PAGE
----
Sweden Sets New Income Requirement for Migrants
The Swedish government has approved a new regulation, effective from November 1st, raising the income threshold for foreign migrants, now requiring them to earn at least 80% of the national average salary.
The Swedish government has made a significant policy shift to address issues surrounding labor migration. In a recent press release, the Swedish Justice Ministry highlighted its primary objectives: reducing low-skilled labor immigration, combating fraudulent practices, and ensuring fair conditions for labor immigrants.
To achieve these goals, the income requirement for foreign migrants has been raised to 80% of the country's average salary. This measure is expected to bolster the standing of labor migrants in the job market and create a more equitable working environment.
Presently, the labor migrant system is vulnerable to exploitation, with many individuals forced to work for inadequate wages, extended hours, and sometimes without proper breaks. By setting higher income standards, this measure seeks to safeguard the salaries of labor migrants and discourage competition based on low wages, ultimately fostering a more just working environment for them.
The change in policy is expected to particularly impact certain occupations, such as those in service, care, sales, agriculture, gardening, forestry, berry picking, and fishing. Many employees in these sectors earn salaries below the new subsistence threshold.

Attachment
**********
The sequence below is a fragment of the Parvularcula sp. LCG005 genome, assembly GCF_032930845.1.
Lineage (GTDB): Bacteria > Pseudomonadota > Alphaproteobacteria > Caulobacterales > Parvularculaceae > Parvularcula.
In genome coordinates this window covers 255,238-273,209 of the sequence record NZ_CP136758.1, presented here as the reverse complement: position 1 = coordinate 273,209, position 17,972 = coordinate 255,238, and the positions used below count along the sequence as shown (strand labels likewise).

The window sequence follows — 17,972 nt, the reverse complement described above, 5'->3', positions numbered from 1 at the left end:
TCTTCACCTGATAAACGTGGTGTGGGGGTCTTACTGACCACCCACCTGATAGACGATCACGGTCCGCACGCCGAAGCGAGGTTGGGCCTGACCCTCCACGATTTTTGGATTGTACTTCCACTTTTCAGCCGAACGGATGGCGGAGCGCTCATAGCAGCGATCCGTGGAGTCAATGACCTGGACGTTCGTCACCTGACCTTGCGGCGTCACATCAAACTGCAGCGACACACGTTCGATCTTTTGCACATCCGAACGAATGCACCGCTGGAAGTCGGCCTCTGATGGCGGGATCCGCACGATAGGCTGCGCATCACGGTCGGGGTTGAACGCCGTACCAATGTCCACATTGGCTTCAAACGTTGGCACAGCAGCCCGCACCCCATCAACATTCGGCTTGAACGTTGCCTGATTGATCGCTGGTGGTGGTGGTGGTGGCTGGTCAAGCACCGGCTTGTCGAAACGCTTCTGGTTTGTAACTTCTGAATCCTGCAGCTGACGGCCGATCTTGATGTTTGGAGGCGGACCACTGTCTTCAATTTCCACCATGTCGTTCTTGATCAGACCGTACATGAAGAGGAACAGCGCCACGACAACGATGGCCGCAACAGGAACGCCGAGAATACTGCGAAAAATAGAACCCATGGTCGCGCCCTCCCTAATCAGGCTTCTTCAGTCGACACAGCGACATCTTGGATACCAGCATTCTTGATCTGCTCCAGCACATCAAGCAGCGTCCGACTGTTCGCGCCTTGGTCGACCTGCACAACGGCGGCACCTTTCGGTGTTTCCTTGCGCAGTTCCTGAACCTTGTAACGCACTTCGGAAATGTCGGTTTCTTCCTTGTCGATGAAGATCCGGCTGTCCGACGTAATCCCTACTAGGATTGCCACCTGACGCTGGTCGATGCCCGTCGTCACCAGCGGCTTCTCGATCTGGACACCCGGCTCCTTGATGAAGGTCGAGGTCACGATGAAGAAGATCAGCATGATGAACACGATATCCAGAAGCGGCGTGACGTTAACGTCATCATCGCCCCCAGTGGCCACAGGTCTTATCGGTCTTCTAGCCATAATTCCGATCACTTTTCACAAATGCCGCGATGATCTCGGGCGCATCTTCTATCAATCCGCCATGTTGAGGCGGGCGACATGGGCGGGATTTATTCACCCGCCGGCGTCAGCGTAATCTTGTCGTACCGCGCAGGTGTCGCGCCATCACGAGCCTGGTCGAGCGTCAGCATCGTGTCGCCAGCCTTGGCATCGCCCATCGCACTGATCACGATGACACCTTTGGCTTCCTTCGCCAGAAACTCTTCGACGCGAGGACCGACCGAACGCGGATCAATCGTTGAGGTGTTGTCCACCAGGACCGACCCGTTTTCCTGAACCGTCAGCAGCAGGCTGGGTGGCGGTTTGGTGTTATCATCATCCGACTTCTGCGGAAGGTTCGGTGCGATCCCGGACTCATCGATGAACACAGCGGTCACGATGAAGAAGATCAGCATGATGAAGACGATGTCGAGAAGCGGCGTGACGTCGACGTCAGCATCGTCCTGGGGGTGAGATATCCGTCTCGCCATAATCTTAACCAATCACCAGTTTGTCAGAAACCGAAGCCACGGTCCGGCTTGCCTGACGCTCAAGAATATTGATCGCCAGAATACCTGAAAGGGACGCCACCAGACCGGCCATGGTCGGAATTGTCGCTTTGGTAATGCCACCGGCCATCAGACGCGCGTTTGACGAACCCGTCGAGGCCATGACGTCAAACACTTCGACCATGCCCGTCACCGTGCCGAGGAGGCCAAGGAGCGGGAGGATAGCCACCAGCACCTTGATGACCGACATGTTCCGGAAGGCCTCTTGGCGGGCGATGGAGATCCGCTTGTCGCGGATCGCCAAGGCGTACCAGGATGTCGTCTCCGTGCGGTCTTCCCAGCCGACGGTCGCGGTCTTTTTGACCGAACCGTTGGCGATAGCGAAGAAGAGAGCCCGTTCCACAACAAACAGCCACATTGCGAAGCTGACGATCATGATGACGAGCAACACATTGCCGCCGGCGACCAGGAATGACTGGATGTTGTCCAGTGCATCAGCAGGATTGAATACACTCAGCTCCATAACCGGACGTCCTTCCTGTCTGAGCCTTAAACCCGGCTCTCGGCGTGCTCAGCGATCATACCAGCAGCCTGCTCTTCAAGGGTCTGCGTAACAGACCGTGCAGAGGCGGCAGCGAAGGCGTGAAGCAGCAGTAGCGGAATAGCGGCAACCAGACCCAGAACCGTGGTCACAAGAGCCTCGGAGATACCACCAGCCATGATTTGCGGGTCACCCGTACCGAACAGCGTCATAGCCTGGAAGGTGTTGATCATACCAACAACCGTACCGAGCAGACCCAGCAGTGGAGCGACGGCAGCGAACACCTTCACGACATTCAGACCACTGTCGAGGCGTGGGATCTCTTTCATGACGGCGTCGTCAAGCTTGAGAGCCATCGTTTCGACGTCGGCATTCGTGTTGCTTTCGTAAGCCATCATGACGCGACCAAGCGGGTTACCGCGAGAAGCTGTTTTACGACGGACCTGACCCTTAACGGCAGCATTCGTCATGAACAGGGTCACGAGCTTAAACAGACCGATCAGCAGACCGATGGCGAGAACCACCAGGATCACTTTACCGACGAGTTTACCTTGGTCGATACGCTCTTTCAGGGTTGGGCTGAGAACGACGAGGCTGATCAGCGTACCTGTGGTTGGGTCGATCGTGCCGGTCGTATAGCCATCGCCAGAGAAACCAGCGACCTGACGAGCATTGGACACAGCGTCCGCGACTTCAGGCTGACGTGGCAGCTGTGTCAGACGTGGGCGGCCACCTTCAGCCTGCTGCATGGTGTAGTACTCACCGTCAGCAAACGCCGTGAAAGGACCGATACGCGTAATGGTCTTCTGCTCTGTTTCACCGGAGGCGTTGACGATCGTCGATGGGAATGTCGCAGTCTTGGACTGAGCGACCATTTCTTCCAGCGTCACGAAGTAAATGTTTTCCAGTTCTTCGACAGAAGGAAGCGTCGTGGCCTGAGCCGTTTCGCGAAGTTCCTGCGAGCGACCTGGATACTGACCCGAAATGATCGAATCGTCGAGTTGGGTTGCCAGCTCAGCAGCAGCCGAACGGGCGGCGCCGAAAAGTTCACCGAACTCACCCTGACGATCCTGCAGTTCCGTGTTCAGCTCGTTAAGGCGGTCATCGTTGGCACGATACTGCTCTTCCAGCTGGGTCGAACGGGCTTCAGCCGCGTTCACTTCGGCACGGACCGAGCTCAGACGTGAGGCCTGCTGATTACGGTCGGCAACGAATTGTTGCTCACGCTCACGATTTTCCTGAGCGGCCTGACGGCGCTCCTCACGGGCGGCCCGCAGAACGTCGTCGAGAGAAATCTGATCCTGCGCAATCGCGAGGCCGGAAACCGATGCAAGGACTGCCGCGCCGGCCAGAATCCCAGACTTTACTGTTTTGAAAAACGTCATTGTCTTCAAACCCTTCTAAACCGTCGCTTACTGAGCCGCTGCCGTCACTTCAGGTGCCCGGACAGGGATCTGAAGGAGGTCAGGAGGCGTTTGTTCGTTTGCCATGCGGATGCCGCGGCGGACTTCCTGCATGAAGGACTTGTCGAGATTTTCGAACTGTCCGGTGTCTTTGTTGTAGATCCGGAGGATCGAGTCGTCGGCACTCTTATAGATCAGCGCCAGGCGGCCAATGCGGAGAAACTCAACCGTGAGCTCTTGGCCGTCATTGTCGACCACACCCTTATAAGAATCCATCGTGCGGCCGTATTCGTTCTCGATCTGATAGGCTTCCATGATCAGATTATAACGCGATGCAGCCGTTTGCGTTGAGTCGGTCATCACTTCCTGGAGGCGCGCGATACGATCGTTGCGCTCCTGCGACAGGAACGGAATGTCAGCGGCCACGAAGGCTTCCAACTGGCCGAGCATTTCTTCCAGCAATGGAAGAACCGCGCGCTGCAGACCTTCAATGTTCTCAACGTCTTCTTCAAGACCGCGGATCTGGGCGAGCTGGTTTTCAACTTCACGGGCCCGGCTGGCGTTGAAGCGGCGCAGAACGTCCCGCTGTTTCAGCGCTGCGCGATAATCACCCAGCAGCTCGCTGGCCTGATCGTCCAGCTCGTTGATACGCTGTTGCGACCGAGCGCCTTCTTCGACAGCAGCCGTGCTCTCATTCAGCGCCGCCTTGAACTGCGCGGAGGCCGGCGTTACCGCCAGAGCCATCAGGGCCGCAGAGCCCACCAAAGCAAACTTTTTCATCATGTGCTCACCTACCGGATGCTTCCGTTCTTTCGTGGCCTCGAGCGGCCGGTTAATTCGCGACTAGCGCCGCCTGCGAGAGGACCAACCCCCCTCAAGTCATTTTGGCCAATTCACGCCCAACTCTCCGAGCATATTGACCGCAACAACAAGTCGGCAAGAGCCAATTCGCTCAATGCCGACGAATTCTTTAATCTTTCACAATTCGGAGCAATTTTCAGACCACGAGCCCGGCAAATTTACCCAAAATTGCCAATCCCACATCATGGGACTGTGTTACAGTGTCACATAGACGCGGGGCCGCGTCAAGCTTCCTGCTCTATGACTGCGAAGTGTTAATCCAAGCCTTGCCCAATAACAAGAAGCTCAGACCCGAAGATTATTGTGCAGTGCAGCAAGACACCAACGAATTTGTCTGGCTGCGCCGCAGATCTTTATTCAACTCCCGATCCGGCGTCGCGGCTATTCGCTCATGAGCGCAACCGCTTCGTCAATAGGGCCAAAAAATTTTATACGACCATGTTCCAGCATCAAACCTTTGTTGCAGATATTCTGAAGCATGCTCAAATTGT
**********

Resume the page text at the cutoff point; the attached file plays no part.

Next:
Data from the Swedish Migration Agency reveals that approximately one in four employees fall short of the stipulated salary requirement. However, it's important to note that the revised requirement does not apply to specific groups of employees, ensuring a balanced approach to labor immigration standards.
Key Points to Consider for Obtaining a Work Permit in Sweden:
- A valid passport and a confirmed job offer or contract are essential prerequisites for securing a Swedish work permit.
- The offered salary must adhere to Swedish collective agreements, guaranteeing a minimum monthly income of at least €1,220 (SEK 13,000).
- Comprehensive employer-provided insurance is mandatory, covering health, life, employment, and pension benefits.
Meeting all the above-mentioned requirements is crucial for obtaining a work permit, and it's important to note that having multiple jobs simultaneously won't assist in meeting the criteria.
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Q1: What is the primary objective behind Sweden's new income requirement for migrants?
A1: The main goal is to curb low-skilled labor immigration, address associated fraud and abuses, and enhance opportunities for those already residing in Sweden.
Q2: How will the raised income requirement impact labor migrants?
A2: It aims to improve the standing of labor migrants in the job market, safeguard their salaries from being undermined, and discourage competition based on low wages.
Q3: Which job sectors will be particularly affected by the increased subsistence requirement?
A3: Occupations in service, care, sales, agriculture, gardening, forestry, berry picking, and fishing, as well as roles with shorter training or introductory periods, will be most impacted.
Q4: Are there any categories of employees exempt from this new requirement?
A4: Yes, exemptions include EU/EEA citizens, their family members, EU Blue Card holders, ICT permit seekers, seasonal workers, professional coaches, au pairs, trainees in international exchange programs, higher education-linked trainees, and researchers.
Q5: How does the new income requirement align with Sweden's immigration policies?
A5: The increased income requirement is part of Sweden's broader efforts to tighten conditions for labor immigration, reduce exploitation, and ensure fair treatment for labor migrants.